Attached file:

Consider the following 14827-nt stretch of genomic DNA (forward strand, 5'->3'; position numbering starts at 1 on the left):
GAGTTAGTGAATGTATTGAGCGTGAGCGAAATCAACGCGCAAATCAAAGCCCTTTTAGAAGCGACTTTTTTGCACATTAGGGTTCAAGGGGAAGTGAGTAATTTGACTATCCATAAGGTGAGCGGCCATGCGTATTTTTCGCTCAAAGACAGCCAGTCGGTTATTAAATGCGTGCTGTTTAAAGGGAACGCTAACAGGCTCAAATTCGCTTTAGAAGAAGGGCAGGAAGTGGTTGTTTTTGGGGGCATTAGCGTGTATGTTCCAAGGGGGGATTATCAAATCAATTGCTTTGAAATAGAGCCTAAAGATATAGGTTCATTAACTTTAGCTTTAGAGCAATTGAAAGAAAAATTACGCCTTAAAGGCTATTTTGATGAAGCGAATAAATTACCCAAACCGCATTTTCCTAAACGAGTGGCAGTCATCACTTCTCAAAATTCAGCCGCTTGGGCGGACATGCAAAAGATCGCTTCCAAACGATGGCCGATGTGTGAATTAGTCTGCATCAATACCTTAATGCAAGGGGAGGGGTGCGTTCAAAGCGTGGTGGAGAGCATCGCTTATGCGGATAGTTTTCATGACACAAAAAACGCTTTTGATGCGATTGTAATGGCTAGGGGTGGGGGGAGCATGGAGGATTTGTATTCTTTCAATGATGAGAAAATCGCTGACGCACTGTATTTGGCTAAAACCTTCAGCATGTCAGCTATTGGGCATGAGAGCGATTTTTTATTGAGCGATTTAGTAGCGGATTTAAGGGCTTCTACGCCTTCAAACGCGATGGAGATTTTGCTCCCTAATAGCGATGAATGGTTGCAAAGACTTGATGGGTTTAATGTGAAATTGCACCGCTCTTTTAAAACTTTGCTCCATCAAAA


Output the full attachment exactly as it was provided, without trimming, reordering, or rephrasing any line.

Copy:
Consider the following 14827-nt stretch of genomic DNA (forward strand, 5'->3'; position numbering starts at 1 on the left):
GAGTTAGTGAATGTATTGAGCGTGAGCGAAATCAACGCGCAAATCAAAGCCCTTTTAGAAGCGACTTTTTTGCACATTAGGGTTCAAGGGGAAGTGAGTAATTTGACTATCCATAAGGTGAGCGGCCATGCGTATTTTTCGCTCAAAGACAGCCAGTCGGTTATTAAATGCGTGCTGTTTAAAGGGAACGCTAACAGGCTCAAATTCGCTTTAGAAGAAGGGCAGGAAGTGGTTGTTTTTGGGGGCATTAGCGTGTATGTTCCAAGGGGGGATTATCAAATCAATTGCTTTGAAATAGAGCCTAAAGATATAGGTTCATTAACTTTAGCTTTAGAGCAATTGAAAGAAAAATTACGCCTTAAAGGCTATTTTGATGAAGCGAATAAATTACCCAAACCGCATTTTCCTAAACGAGTGGCAGTCATCACTTCTCAAAATTCAGCCGCTTGGGCGGACATGCAAAAGATCGCTTCCAAACGATGGCCGATGTGTGAATTAGTCTGCATCAATACCTTAATGCAAGGGGAGGGGTGCGTTCAAAGCGTGGTGGAGAGCATCGCTTATGCGGATAGTTTTCATGACACAAAAAACGCTTTTGATGCGATTGTAATGGCTAGGGGTGGGGGGAGCATGGAGGATTTGTATTCTTTCAATGATGAGAAAATCGCTGACGCACTGTATTTGGCTAAAACCTTCAGCATGTCAGCTATTGGGCATGAGAGCGATTTTTTATTGAGCGATTTAGTAGCGGATTTAAGGGCTTCTACGCCTTCAAACGCGATGGAGATTTTGCTCCCTAATAGCGATGAATGGTTGCAAAGACTTGATGGGTTTAATGTGAAATTGCACCGCTCTTTTAAAACTTTGCTCCATCAAAA